Flyer for the Black Box Concert on March 27, 2013
“This year's black box concert will feature pieces by composers from throughout UB's history, including works by current and former faculty, students, and alumni. Dr. Cudd herself received her Master of Music Degree at UB, where she studied with percussionist Jan Williams. A wide variety of pieces for a wide variety of percussion instruments will be performed. UB associate professor Cort Lippe's Duo for Cajón and Computer is composed for the titular Afro-Peruvian instrument, a box-shaped drum on which the performer sits and plays by striking the box's front face with her hands. Current Ph.D. student Ethan Hayden's In Wahrheit saß ein buckliger Zwerg darin… is composed for the kalimba, a hand-held thumb piano from the Sub-Sahara. Works by UB alumni Jeff Herriott and Brett Masteller take two very different approaches at expanding the repertoire for bass drum and electronics while alum Barry Moon's Snare Alchemy explores and expands on the timbres of the solo snare drum. Former UB visiting professor Richard Dudas' piece will feature, among other instruments, the West African djembe, and rounding out the program will be an electroacoustic piece by alum Kostas Karathanasis entitled Trittico Mediterraneo.

“As a percussion soloist and chamber musician, Dr. Cudd has premiered over 150 new works, and this year's Black Box concert will feature five works composed especially for her, including two premiere performances by Dudas and Hayden. Put on with support from the Robert and Carol Morris Center for 21st Century Music and the UB Music Department, the concert will take place at the Center for the Arts Black Box Theatre on Wednesday, March 27th, at 7:30 p.m. Entrance is free.”

If you'd like to get a glimpse of Patti Cudd performing some contemporary music for percussion and live electronics, check out the video below of her interpretation of Cort Lippe's 2010 piece Music for Hi-Hat and Computer:

Hope to see you at the concert!

Link to this post here.


Monday, March 4, 2013

Composer Josh Levine travels in from Oberlin College to present his music

We’re looking forward to hosting prominent Oberlin-based composer Josh Levine for a lecture and discussion later this month on Wednesday, March 27th, when he will present his music and share his recent projects. Levine has enjoyed an exciting and productive career as a composer, and won awards, prizes, and fellowships from a wide variety of international festivals and competitions, including the Bourges International Electroacoustic Music Competition (Premier Prix and special jury prize), Darmstadt Internationale Ferienkurse für Neue Musik (Stipend Prize), both the Gluck and Weill Fellowships for Composers at the University of California, San Diego, a lengthy composer residency at the Foundation Patiño/Republic of Geneva in Switzerland, and many more.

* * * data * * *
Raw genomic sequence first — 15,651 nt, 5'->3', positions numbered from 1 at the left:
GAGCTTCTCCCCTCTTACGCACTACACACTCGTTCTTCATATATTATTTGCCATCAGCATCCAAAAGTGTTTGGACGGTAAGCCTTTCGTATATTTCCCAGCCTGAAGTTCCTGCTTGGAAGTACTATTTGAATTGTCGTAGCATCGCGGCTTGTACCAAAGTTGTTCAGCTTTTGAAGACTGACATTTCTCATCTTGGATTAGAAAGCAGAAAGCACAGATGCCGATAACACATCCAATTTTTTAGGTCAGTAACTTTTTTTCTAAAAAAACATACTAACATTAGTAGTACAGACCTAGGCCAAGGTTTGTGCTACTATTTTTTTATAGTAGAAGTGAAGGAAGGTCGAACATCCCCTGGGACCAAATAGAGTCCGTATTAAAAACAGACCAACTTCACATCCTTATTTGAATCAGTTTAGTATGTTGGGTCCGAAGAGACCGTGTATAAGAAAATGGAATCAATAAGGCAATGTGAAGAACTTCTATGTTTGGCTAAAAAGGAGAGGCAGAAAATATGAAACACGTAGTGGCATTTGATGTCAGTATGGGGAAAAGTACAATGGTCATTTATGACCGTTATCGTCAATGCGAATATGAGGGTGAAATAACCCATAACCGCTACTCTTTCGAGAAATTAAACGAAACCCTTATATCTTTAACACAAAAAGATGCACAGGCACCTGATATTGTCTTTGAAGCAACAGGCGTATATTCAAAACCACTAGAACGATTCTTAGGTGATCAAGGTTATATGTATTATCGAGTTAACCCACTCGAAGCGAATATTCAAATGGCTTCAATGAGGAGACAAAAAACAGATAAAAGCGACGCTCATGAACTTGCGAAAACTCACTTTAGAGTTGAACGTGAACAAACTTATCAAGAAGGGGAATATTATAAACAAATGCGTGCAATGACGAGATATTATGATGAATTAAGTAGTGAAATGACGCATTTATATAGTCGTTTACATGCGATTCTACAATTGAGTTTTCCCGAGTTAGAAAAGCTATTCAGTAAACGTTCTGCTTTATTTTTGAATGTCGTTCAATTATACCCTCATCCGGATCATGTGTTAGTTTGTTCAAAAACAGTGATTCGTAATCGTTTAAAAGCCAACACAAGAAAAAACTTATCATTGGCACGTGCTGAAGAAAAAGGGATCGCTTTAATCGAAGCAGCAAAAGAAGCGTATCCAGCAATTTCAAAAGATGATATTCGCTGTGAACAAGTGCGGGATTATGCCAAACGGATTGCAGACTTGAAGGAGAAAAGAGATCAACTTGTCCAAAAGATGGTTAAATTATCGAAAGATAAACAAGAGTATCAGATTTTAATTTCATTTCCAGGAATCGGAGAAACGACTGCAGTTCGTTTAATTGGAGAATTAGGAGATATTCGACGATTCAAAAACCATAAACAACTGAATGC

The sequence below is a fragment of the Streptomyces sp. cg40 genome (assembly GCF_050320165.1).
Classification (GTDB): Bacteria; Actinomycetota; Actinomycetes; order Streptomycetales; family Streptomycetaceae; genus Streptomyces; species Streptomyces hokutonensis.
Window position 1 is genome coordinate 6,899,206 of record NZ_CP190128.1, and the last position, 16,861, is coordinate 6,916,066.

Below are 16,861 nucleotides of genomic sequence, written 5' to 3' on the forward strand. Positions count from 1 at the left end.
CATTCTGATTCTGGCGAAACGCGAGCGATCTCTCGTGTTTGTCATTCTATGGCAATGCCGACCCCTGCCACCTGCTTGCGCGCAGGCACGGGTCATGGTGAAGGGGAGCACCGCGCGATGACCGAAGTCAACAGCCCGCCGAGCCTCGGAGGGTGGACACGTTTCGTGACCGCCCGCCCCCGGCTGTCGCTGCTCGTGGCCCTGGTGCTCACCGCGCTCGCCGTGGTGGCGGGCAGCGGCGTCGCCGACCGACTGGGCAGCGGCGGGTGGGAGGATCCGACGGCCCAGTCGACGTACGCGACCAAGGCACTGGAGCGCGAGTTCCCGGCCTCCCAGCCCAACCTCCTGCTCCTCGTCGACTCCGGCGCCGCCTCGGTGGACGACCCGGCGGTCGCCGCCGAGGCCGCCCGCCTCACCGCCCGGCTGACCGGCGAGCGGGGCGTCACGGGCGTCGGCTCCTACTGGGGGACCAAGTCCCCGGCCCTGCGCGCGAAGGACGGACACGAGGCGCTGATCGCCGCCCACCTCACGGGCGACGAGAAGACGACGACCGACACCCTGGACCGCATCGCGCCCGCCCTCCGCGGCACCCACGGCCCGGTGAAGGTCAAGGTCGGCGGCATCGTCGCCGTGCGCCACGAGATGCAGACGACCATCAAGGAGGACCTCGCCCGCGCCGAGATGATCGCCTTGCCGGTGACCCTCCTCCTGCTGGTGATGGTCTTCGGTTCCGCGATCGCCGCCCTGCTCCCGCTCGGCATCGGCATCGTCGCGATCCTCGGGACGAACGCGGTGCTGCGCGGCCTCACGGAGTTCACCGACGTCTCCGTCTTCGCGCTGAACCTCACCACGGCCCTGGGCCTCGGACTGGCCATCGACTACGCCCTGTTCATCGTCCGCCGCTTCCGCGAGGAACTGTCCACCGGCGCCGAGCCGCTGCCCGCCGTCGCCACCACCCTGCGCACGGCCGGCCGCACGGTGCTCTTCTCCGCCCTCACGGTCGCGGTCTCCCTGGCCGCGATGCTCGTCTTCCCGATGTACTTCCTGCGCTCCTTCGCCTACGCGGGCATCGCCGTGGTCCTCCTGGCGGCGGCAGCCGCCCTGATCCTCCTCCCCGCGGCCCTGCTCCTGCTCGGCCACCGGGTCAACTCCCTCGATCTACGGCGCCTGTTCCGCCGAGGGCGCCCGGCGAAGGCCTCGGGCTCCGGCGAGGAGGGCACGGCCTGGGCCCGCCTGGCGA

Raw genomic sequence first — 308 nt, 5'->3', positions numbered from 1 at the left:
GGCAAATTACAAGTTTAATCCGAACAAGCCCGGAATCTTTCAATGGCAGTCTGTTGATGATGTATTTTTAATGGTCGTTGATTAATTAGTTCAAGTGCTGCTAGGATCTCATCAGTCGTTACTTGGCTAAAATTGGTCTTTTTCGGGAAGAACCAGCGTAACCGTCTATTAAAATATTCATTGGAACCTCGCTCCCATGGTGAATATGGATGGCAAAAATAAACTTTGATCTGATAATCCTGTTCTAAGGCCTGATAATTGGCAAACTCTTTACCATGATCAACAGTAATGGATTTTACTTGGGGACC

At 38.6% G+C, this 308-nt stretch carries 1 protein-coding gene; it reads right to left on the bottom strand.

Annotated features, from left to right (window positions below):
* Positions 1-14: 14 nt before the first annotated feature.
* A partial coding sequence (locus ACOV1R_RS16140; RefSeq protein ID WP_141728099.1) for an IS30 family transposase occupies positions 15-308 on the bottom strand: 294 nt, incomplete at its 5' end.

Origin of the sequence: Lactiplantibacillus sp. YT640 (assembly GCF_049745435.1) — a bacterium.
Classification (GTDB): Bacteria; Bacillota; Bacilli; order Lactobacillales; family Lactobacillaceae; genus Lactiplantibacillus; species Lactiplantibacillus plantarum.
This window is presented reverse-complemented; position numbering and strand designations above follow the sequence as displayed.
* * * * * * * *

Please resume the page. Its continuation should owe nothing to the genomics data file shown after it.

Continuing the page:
More information about Josh Levine’s work and career can be found in his biography, included below:

Josh Levine
“American composer Josh Levine (b. 1959 in Corvallis, Oregon) trained in Switzerland as a classical guitarist before studying composition there with Balz Trümpy. Further studies took him to the Paris Conservatory (1985-86 with Guy Reibel) and IRCAM (1994-95). After several years working in Europe as a freelance composer and guitarist, he earned his Ph.D. from the University of California, San Diego, where his thesis adviser was Brian Ferneyhough. From 2000 to 2008, he lectured in composition, electronic music, and music theory at San Francisco State University and has also taught composition at UC San Diego and Stanford University. Currently he is Assistant Professor of Composition at the Oberlin College Conservatory of Music.
“Josh Levine’s tape composition, Tel, received First Prize at the Bourges International Electroacoustic Music Competition in 1987 and a Euphonie d’0r in 1992. His music has been commissioned and performed internationally by prominent new music soloists and ensembles, including Magnus Andersson, Aiyun Huang, Marcus Weiss, Jürg Wyttenbach, the Arnold-Huang-Rosenkranz trio, Calliope Duo, Ensemble Contrechamps, Les Solistes de l'Ensemble Intercontemporain, and the Ensemble Intercontemporain under David Robertson. Numerous other excellent musicians have performed his music in venues ranging from IRCAM and the Cité de la Musique in Paris to Merkin Hall in New York, and from festivals in Melbourne and Los Angeles to World New Music Days in Stockholm.

“In addition to his composing and work as an educator, Josh Levine has long been active as a guitarist in new music ensembles. He participated in many concerts and broadcasts with the noted Swiss ensembles Contrechamps and the Ensemble der IGNM-Basel, and, more recently, performed as soloist with the Nouvel Ensemble Contemporain. He has also played concerts with members of the sfSound Group (San Francisco), SONOR (San Diego) and in the Akoe quartet for improvised music.”

Below is a video of a great performance of Josh Levine’s work, Breathing ritual (Inflorescence V), commissioned for the soundSCAPE faculty trio, and premiered at the 2012 soundSCAPE festival in Maccagno, Italy, by soprano Tony Arnold, percussionist Aiyun Huang, and pianist Thomas Rosenkranz. More of Levine's music can be heard on his website.

Link to this post here.